How to Join Hospital Plans
Sadly, millions of South Africans simply cannot
afford private medical care and the vast majority cannot even afford a medical aid plan. Many of these people
realize that calamity can strike at any time and that it is definitely preferable to be admitted to a private
hospital if such a drastic step becomes necessary. It is for people like these, and also for fit, young healthy
people, that hospital plans have been developed.
What are hospital plans?
The term “hospital plan” says it all. These plans are designed to cover the cost of
hospitalization. Some plans offer limited cover for out-of-hospital medical expenses but they are really not
designed to provide comprehensive medical cover.
Factors to consider when
evaluating hospital plans
- Some hospital plans also offer cover for
chronic conditions and even some other day-today medical expenses. For many people this may seem like an
unexpected bonus, but it is important to consider the cost implications. Nothing is for free and
out-of-hospital benefits will either increase the price of the cover or it will decrease the in-hospital
benefits and cover.
- Many people try to save money by opting for
hospital plans, citing cost as their reason for not choosing comprehensive cover. In many cases such decisions
are not based upon the reality. Too many people simply do not have their priorities straight. If you are able
to afford yearly holidays or a regular trade-in on your car, you should ask yourself if you are not falling for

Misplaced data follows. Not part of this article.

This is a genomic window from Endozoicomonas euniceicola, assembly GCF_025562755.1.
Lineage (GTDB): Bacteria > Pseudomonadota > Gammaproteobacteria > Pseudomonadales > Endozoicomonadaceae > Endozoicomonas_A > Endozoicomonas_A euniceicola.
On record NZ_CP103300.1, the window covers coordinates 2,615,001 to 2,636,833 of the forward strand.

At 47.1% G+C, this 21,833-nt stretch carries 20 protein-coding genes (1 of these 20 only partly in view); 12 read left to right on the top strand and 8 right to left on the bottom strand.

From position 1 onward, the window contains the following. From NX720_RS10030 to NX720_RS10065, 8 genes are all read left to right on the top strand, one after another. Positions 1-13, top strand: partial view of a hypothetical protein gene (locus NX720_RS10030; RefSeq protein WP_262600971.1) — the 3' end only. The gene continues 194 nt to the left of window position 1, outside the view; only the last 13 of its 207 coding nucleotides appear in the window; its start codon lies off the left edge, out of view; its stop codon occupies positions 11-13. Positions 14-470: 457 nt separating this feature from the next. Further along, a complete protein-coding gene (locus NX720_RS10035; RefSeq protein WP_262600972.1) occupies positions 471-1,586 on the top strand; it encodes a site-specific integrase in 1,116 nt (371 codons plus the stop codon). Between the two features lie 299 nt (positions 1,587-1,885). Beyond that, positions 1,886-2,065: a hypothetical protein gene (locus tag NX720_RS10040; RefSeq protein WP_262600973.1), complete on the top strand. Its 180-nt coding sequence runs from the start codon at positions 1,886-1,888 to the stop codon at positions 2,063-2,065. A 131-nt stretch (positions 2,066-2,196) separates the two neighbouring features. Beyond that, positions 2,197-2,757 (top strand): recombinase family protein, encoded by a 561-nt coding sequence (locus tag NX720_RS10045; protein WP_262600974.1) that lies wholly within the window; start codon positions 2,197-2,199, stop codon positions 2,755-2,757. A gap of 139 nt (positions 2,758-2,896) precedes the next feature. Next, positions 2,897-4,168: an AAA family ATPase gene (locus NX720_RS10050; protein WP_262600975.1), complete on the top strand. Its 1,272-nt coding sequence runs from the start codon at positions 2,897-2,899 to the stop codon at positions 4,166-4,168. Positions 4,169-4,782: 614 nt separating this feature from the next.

false economy. Health is the most important asset any person can possible possess and it would be better to
sacrifice luxuries in order to obtain more comprehensive cover.
- Most hospital plans offers full cover for
in-hospital treatment. However, they do not always alert members to the fact that they will only pay according
to the approved medical aid rates. In some cases they are even willing to pay double the approved medical aid
rates. The reality can be harsh: most specialists and hospitals charge far above the approved medical aid rate.
In fact, four times this rate is normal practice. Members can therefore easily land up with the responsibility
to pay massive medical bills themselves.
- Some plans will not pay for the hospital
treatment of pre-existing conditions.
- Many plans will not pay for the treatment of
certain conditions within the first twelve months.
- Some plans include emergency medical
transport and others do not. This is an important point to keep in mind when selecting a specific
- Many plans will only pay the cost of
treatment if the member makes use of a pre-approved network of service providers. In such cases members have
little or no choice regarding the medical specialist or hospital he or she wants to
When comparing the benefits of various hospital plans it is extremely important to
study the terms and conditions carefully. If there are any doubts the scheme should be asked for clarification,
preferably in writing. It is generally thought to be best to choose a plan that allows the member to upgrade the
cover when circumstances change. © Medical Aid Plan